Via Pulchritudinis: A Crucial Challenge, part 2

I feel the need to offer a caution on this second paragraph on the “crucial challenge” offered by the “new religiosity and emerging spiritualities.” Let’s acknowledge that non-Christian factors in the modern world are indeed challenging to the mission of the Church. Today, we might count political ideology and the warping of Christianity and Christian symbols to adapt to emerging politics. Even to advocate objectively unchristian views. There are also Christian alternatives to Catholicism that cater to genuine human need: evangelicals emphasize seeker services, worship that makes little to no demands, and have a leg up on Catholic parishes in many important areas: ministry to youth and young adults, making disciples, and even evangelization (where proselytizing has been set aside or minimized).

It is also true that pagan or so-called New Age experiences are a draw:

2) The phenomena of new religiosity and emerging spiritualities spreading across the world are a major challenge for the new evangelization. They pretend to meet the spiritual, emotive and psychological needs of our contemporaries better than the Church and traditional religious formats.

It may be that they meet the needs better, not just pretend to do so. New groups offer a sense of community, of friendship in smaller groups, of a certain personalism difficult to find in large parishes of the South, West, and suburbs, or the smaller, perhaps more tired faith communities of the US northeast or perhaps Europe.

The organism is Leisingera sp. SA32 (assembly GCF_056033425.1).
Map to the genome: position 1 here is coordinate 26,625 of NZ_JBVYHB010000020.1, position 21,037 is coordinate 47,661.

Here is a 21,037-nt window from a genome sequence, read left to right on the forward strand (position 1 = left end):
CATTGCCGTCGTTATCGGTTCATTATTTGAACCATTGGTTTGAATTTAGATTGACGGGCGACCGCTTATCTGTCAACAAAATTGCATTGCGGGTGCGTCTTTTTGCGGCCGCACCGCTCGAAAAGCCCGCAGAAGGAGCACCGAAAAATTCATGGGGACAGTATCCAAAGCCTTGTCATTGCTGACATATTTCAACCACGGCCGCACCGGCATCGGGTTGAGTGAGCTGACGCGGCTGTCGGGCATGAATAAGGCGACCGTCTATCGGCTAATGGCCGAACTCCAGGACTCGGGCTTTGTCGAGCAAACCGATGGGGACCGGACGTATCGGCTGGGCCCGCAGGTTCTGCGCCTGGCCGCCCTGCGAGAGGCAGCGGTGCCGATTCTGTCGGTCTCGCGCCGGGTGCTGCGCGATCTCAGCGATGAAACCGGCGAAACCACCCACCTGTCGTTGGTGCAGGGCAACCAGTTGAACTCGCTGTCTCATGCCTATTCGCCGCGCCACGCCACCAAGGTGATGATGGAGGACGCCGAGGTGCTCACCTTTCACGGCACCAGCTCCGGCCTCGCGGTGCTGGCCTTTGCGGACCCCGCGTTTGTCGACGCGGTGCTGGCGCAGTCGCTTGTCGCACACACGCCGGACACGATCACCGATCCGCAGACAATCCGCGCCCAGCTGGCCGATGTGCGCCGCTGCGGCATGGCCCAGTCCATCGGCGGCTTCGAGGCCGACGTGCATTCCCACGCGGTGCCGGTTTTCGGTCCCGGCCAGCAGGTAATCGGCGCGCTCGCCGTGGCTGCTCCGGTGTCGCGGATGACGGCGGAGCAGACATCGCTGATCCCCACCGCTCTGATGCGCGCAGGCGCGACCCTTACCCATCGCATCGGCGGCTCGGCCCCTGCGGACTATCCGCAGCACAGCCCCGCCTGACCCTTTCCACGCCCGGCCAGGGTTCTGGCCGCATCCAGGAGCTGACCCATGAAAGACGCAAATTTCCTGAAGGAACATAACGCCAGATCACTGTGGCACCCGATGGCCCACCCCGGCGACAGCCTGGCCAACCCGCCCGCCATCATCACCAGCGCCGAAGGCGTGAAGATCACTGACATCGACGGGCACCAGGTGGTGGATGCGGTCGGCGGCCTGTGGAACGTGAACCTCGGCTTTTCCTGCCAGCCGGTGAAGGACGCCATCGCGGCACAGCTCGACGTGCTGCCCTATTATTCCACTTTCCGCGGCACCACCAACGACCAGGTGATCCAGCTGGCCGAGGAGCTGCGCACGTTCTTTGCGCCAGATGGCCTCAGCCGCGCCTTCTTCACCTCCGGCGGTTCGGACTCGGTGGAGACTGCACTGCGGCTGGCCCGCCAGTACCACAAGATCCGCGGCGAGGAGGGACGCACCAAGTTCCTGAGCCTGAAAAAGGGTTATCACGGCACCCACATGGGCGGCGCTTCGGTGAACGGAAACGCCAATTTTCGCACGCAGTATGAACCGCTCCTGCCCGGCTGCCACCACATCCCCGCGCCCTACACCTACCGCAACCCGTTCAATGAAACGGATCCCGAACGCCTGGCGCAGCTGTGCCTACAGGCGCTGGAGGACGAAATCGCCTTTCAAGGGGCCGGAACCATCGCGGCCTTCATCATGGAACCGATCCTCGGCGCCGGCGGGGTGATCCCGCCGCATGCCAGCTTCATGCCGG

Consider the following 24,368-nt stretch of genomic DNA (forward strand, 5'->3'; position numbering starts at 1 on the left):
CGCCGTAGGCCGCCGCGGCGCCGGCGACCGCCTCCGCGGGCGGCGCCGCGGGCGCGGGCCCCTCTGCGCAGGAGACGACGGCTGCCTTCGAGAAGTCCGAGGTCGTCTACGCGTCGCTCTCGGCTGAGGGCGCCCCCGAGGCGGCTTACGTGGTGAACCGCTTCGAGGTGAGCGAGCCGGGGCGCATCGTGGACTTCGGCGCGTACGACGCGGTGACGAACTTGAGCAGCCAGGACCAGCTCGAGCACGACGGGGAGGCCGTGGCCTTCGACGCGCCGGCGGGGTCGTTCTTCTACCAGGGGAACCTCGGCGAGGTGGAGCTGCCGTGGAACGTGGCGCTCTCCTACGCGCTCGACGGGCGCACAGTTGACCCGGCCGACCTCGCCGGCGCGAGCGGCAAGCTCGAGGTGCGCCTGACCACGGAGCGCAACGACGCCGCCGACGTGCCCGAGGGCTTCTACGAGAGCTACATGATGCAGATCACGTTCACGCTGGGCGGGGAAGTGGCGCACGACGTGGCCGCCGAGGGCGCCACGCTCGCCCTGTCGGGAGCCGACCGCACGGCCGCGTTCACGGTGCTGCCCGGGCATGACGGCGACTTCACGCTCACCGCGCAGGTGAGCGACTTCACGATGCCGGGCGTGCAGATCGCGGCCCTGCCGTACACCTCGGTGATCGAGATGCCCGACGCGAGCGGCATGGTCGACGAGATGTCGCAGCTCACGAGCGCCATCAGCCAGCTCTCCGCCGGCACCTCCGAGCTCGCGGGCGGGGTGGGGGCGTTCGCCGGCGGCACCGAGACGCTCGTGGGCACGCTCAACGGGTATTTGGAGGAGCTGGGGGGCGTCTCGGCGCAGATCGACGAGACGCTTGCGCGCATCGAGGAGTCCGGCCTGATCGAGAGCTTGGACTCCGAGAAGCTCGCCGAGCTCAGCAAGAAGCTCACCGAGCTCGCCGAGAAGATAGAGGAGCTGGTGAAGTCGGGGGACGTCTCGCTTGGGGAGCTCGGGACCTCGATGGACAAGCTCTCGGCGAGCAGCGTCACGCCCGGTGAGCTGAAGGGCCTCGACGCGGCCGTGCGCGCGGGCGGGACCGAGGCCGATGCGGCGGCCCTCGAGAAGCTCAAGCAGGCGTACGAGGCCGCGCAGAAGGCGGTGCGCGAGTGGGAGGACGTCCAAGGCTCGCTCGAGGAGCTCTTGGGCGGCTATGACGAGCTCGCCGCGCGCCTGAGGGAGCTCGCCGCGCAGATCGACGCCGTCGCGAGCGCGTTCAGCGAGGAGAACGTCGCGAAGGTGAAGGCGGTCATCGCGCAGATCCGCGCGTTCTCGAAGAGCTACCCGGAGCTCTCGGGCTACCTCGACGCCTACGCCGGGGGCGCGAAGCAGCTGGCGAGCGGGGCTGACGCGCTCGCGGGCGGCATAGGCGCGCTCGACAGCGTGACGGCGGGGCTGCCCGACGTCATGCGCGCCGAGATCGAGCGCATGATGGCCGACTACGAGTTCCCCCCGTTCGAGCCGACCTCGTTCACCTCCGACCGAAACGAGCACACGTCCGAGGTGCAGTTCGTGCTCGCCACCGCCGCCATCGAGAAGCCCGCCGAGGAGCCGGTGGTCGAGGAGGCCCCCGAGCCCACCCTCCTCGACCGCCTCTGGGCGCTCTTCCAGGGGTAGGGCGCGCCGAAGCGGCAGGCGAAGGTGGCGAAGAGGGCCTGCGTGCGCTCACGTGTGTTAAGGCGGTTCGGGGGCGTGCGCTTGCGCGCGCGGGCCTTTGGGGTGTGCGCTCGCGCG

Through syncretistic and esoteric practices they touch the sparks of emotion in people in a communitarian and pseudo-religious dynamic that often stifles them, or deprives them of their liberty and their dignity.[See also the document PONTIFICAL COUNCIL FOR CULTURE & PONTIFICAL COUNCIL FOR INTERRELIGIOUS DIALOGUE, Jesus Christ the Bearer of the Water of Life. A Christian Reflection on the “New Age”, 21 February 2003]

I think it more accurate to say that some non-Catholics address spiritual needs better than Catholics do. Some, like 12-Step groups, have a particular mission, narrow in scope, that do not impinge on the Church’s mission and may well be a supportive piece in the lives of many believers. Quite frankly, other groups are out for members. Just like churches. And yes, some new leaders have ulterior motives not in keeping with stated values. It is a sad thing that many Catholic leaders, including priests, can be fairly lumped in with that last group. Caveat emptor, y’all.

Reminder: the full document is here.

Image: the rose window at Notre Dame in Paris, By Zachi Evenor based on File:North rose window of Notre-Dame de Paris, Aug 2010.jpg by Julie Anne Workman – CC BY-SA 2.0,

About catholicsensibility

Todd lives in Minnesota, serving a Catholic parish as a lay minister.
This entry was posted in Art, evangelization, Via Pulchritudinis. Bookmark the permalink.

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